• Self-report questionnaires: Patients or their parents complete a questionnaire about the child's symptoms before and during treatment.

The effects of the test drug are allowed to wear off for up to 1 week, after which the entire tilt test procedure is repeated. Patients who were given propranolol for the first test session take placebo for the repeat session, and those who were given placebo take propranolol.


Condition Intervention Phase
Syncope
Drug: Propranolol
Phase 2

Study Type: Interventional
Study Design: Endpoint Classification: Safety/Efficacy Study
Primary Purpose: Treatment
Official Title: Propranolol for Syncope With Sympathoadrenal Imbalance in Children

Resource links provided by NLM:


Further study details as provided by National Institutes of Health Clinical Center (CC):

Estimated Enrollment: 50
Study Start Date: October 2004
Estimated Study Completion Date: March 2005
Detailed Description:

Objectives: This protocol is to evaluate treatment with oral propranolol for a particular form of neurocardiogenic syncope (NCS), characterized by a neuroendocrine pattern called "sympathoadrenal imbalance" (SAI), in children. In SAI, plasma adrenaline levels increase progressively and to a greater extent than do norepinephrine levels, before syncope. The SAI pattern is associated with skeletal muscle vasodilation. We hypothesize that increased occupation of beta-2 adrenoceptors in skeletal muscle by high circulating adrenaline levels precipitates the neurocirculatory positive feedback loop that leads to NCS.

Study Population: Patients 10-17 years old with a history of NCS.

Design: In a randomized, crossover-design, placebo-controlled, double-blind trial, we test the above hypothesis by using the non-selective beta-adrenoceptor blocker, propranolol. We predict that in patients with previously documented SAI and tilt-evoked NCS, propranolol treatment will improve orthostatic tolerance during follow-up tilt table testing.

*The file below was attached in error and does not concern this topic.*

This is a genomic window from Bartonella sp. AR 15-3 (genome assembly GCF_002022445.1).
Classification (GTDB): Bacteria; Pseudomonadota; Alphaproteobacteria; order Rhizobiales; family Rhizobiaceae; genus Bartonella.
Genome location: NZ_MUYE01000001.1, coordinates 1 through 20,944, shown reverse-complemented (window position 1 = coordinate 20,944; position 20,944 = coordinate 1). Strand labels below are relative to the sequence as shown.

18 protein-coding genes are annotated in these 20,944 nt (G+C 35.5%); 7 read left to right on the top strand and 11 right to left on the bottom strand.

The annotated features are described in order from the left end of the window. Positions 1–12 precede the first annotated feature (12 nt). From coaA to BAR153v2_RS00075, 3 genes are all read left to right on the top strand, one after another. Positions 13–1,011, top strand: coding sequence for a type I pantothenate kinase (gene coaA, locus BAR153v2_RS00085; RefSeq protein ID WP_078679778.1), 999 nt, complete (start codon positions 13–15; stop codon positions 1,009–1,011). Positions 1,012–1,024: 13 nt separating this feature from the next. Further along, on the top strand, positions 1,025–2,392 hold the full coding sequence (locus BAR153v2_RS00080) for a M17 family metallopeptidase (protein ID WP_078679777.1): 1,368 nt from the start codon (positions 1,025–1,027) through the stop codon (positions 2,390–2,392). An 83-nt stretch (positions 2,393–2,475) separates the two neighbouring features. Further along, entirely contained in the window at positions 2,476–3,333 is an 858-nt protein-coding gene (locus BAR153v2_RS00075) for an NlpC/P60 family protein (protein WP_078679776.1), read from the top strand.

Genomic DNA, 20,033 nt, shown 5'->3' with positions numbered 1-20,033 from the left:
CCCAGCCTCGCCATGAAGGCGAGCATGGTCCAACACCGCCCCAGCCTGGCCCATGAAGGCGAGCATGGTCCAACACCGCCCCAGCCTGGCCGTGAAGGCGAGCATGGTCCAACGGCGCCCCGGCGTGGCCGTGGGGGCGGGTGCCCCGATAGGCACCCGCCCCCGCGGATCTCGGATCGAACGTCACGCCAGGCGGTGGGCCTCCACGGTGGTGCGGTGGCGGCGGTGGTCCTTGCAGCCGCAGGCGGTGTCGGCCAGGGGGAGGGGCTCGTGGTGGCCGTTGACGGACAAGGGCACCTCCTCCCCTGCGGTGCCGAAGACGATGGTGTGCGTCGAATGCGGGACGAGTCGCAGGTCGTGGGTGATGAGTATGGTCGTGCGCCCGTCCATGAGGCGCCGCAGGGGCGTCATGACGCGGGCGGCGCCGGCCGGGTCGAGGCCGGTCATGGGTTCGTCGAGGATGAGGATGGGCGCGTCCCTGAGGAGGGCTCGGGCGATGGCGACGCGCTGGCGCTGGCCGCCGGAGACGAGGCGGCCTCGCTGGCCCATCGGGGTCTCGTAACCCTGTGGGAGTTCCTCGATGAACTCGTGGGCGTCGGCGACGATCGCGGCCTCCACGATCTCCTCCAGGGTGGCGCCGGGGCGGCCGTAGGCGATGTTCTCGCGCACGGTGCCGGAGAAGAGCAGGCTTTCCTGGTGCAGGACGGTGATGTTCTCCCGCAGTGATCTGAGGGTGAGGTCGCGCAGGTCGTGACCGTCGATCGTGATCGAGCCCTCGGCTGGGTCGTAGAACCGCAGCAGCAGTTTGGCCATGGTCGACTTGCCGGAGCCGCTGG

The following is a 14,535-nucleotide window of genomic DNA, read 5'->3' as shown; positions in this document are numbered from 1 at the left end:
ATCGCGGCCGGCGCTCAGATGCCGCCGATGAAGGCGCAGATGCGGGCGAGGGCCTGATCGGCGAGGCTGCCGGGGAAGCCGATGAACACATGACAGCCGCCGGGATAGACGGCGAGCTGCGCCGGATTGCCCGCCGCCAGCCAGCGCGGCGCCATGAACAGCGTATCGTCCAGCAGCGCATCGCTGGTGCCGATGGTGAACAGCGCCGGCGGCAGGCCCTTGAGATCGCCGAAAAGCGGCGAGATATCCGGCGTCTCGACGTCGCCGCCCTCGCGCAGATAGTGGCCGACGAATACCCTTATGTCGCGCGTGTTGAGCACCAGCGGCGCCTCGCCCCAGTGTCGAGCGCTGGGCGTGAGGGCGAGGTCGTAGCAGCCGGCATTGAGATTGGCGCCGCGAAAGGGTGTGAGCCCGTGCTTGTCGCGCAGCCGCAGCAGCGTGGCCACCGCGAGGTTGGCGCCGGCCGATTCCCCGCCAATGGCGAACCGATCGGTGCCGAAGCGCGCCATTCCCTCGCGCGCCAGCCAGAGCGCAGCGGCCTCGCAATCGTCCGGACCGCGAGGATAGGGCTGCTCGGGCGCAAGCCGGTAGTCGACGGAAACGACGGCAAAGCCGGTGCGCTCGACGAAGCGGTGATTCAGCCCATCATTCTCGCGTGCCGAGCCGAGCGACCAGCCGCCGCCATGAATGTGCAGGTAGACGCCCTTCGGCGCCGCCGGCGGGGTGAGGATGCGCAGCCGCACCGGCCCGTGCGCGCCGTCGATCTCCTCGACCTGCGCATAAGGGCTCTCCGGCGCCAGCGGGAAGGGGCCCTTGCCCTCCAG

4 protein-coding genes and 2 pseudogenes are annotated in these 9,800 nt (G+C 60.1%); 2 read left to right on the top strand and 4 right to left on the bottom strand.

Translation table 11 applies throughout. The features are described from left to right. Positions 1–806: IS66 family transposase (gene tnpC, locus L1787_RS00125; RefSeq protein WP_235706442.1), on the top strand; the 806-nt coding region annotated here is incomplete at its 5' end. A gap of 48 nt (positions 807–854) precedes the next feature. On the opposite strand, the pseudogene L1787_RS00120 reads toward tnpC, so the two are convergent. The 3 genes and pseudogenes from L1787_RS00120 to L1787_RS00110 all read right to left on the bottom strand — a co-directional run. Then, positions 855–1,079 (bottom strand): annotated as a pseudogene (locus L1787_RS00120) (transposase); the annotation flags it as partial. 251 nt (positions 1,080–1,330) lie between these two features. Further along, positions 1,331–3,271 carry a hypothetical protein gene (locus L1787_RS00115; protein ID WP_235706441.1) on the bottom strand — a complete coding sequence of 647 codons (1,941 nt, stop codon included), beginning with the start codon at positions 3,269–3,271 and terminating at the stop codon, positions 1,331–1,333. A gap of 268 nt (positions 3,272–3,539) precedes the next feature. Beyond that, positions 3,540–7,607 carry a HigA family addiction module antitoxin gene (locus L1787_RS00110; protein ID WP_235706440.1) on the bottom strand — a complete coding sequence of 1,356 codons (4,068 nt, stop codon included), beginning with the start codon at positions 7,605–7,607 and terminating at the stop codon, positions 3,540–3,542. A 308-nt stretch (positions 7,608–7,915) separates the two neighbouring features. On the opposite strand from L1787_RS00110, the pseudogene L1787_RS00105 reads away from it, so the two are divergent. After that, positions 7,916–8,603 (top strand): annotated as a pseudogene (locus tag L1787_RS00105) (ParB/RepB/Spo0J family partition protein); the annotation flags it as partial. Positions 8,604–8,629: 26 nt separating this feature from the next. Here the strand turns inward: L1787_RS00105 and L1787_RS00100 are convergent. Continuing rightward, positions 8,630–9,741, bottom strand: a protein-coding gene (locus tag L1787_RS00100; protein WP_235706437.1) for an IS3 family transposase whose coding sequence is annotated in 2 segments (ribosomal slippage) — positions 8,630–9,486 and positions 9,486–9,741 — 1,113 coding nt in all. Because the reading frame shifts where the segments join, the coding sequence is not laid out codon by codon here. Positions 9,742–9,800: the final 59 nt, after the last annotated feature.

Outcome Measures: The primary outcome measure will be whether propranolol therapy can prevent tilt induced syncope; or significant hypotension and/or bradycardia preceding development of clinical symptoms (greater than or equal to 20 mm Hg decrease in blood pressure or heart rate less than 40 beats/min). Secondary dependent measures that will be assessed are occurrence of duration of tilt tolerance (if tilt induced symptoms are provoked), hemodynamic and neurochemical indices of SAI, and patient questionnaire reports.

  Eligibility

Genders Eligible for Study:   Both
Accepts Healthy Volunteers:   No
Criteria

INCLUSION CRITERIA:

Subjects are patients referred for evaluation of chronic orthostatic intolerance. Patients enter into the therapeutic trial after they are determined to have NCS with SAI in a screening evaluation. Participation in this protocol is offered to individuals 10-17 years of age, independently of gender, race, ethnicity, religion, or any other demographic or sociopolitical classifications. To be eligible to enter this study, the patient must have a minimum frequency of pre-syncope of at least 1 event/2 months, or syncope of at least once/4 months. The severity of the symptoms should be of such severity as to alter the individual's quality of life or routines of life.